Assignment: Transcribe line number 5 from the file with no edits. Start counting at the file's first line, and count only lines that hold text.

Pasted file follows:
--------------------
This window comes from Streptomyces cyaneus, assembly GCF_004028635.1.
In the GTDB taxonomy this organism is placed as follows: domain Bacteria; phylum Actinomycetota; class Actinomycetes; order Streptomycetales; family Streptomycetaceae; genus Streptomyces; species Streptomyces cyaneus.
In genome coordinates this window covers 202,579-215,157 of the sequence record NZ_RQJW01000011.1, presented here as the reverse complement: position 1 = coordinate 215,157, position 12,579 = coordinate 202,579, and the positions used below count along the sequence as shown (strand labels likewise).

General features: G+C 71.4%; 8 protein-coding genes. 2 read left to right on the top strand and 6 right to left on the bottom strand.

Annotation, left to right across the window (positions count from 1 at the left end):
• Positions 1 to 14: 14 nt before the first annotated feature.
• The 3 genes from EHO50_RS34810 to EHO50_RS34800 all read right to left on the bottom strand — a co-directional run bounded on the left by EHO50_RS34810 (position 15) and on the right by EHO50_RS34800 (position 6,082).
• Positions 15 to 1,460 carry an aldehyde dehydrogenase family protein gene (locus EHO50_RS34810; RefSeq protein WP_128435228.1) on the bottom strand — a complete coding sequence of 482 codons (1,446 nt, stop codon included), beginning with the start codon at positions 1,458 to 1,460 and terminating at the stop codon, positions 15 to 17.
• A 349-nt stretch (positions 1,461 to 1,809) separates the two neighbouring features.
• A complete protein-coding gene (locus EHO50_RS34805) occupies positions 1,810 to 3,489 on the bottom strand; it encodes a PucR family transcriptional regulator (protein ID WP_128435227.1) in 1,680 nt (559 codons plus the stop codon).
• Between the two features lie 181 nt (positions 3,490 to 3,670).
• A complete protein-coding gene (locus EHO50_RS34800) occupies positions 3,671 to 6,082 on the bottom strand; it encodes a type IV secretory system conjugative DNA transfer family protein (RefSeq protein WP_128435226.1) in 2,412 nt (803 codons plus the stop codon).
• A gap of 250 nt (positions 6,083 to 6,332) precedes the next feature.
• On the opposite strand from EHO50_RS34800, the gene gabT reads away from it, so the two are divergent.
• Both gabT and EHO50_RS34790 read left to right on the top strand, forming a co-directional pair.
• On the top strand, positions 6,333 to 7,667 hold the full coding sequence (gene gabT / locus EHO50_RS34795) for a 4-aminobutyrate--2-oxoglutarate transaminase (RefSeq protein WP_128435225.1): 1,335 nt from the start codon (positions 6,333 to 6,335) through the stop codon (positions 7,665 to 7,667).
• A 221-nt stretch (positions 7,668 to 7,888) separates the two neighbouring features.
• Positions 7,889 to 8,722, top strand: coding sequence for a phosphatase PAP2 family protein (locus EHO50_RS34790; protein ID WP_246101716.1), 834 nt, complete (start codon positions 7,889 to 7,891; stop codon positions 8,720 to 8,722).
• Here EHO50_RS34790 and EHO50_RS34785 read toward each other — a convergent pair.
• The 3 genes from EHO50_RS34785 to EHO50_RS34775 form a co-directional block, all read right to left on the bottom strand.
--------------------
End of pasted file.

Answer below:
Annotation, left to right across the window (positions count from 1 at the left end):